Matawai School recognised for environmental focus

School to become the second in region to achieve green-gold status in Enviroschools programme.

School to become the second in region to achieve green-gold status in Enviroschools programme.

COMMUNITY FOCUS: During its Enviroschools reflection day, guests toured Matawai School’s many enviromental projects, including the shadehouse used for propagating native seedlings before planting them back in the community. Pictured at the back are Department of Conservation (DoC) ranger Joe Waikari, mayor Meng Foon and teacher Robyn Shaw. In the middle are teacher Amie Williams, Rocky Smyth-Jones and Rhiannon Skipper. In the front are Iris Jones, Isabel Redpath and Blake Redpath. Picture by Liam Clayton

A NATIVE plant nursery, bountiful vegetable garden, worm farm and composting system are part of the everyday lives of students and staff at Matawai School.

Those activities, and how they engage the wider community, enabled Matawai to become only the second school in the region to achieve green-gold status in the Enviroschools programme.

The native plants help restore and enhance native birdlife, and the fresh produce is used by students in their cooking classes and distributed to the wider community.

“They are not just doing it to ‘be green’. It is a holistic approach,” says Kirsty Gaddum of Tairawhiti Enviroschools.

The school entered the programme in 2008 and all students from Year 1 to Year 8 and staff are involved.

Established in 1993, Enviroschools encourages schools to “foster a generation of people who instinctively think and act sustainably”.

It takes into account five guiding principles: sustainable communities, empowered students, sustainability, Maori perspectives and respect for the diversity of people and culture.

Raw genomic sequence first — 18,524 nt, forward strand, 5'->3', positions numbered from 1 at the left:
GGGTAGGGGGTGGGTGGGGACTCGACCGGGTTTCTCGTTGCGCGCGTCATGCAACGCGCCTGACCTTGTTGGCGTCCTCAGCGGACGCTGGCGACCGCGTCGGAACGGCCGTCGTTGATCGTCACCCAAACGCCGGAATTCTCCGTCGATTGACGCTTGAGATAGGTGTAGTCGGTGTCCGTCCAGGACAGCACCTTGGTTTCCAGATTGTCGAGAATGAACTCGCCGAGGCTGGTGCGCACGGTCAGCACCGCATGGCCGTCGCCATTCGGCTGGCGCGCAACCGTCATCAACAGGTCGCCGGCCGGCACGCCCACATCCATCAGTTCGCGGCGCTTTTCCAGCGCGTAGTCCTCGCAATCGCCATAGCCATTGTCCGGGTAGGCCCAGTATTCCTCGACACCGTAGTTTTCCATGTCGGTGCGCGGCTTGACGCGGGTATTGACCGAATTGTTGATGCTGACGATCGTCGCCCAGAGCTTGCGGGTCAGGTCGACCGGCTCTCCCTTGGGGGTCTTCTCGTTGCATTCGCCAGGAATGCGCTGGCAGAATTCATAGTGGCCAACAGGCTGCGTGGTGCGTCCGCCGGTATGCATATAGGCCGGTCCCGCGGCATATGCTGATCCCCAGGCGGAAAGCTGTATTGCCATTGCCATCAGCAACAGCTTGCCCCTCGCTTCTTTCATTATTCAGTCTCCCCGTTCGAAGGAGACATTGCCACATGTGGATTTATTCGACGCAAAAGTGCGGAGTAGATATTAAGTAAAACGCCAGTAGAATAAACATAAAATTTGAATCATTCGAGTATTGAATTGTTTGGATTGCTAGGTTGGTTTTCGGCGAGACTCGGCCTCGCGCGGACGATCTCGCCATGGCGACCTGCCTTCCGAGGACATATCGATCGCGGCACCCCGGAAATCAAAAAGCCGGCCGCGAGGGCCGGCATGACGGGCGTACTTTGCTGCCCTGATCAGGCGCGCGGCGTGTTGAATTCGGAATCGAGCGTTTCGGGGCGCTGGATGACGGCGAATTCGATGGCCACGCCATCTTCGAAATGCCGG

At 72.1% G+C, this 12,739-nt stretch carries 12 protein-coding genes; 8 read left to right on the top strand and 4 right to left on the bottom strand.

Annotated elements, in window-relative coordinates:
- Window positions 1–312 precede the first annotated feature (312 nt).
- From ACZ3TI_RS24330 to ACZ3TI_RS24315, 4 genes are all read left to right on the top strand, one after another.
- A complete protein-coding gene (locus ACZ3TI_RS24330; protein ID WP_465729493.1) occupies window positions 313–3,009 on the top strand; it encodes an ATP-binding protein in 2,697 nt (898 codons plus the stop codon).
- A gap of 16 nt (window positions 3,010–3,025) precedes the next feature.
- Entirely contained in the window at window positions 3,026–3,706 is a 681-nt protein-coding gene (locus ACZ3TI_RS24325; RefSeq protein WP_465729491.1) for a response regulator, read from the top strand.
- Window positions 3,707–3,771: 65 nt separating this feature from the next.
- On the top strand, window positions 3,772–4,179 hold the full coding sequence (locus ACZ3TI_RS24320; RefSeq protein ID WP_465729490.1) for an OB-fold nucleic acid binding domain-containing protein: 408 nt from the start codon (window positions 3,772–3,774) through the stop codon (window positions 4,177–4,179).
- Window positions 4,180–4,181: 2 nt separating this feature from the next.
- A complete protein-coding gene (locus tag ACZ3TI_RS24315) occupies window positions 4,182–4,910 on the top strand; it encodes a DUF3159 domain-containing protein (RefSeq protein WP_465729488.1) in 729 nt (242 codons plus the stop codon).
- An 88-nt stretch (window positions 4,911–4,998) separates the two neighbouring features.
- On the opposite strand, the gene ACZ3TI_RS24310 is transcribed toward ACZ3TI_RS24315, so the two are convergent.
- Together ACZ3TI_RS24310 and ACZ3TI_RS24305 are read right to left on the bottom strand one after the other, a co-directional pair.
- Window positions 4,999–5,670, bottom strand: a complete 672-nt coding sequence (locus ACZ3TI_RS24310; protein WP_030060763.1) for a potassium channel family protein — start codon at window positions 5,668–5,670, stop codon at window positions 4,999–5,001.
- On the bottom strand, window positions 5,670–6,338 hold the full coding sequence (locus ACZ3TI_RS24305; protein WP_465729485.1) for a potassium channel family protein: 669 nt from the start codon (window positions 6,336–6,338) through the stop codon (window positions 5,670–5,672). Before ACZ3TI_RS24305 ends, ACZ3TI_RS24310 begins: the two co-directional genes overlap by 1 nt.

On Friday, during a tour to demonstrate its practices, the school achieved the highest Enviroschool status of “green/gold”.

“The idea is to make things more sustainable so they are able to be passed on to future generations,” says Year 6 student Quinn Redpath.

Fun way to learn

“It is a fun way to learn about what is around us.”

The “vision map” encourages the kids to design projects based on the guiding principles. One idea was to grow native seedlings and plant them locally.

“Planting trees that bees, birds and insects like helps the whole community,” says Quinn.

He has noticed attitudes change in the school throughout the Enviroschools programme.

“People at school have started to value the environment. There are fewer wrappers and they are respecting the plants.”

Year 8 student Maggie Hustler says it has been a good chance to go outside and learn about the environment.

“I loved being able to see the plants grow from seeds all the way through.”

Moving on to high school next year, she says the programme has sparked her interest in science and the environment.

Principal Glenn Knight says the award recognises how they have made environmental considerations and sustainability a “big part of everyday life at the school”.

“It is not just about what happens in the school but the entire community.

“The community garden is part of that vision, with the food going back out into the community, and replanting native species in the area to bring the native birds back.

“Every child knows and follows ‘reduce, reuse, recycle’. It is not just token, but a part of life at the school.

“This recognition sets a precedent for Matawai School for every student and staff member who passes through our school in the future.”

Attendees for the tour included friends and families of the students, Turanga Health, Department of Conservation staff, Mind Lab and mayor Meng Foon.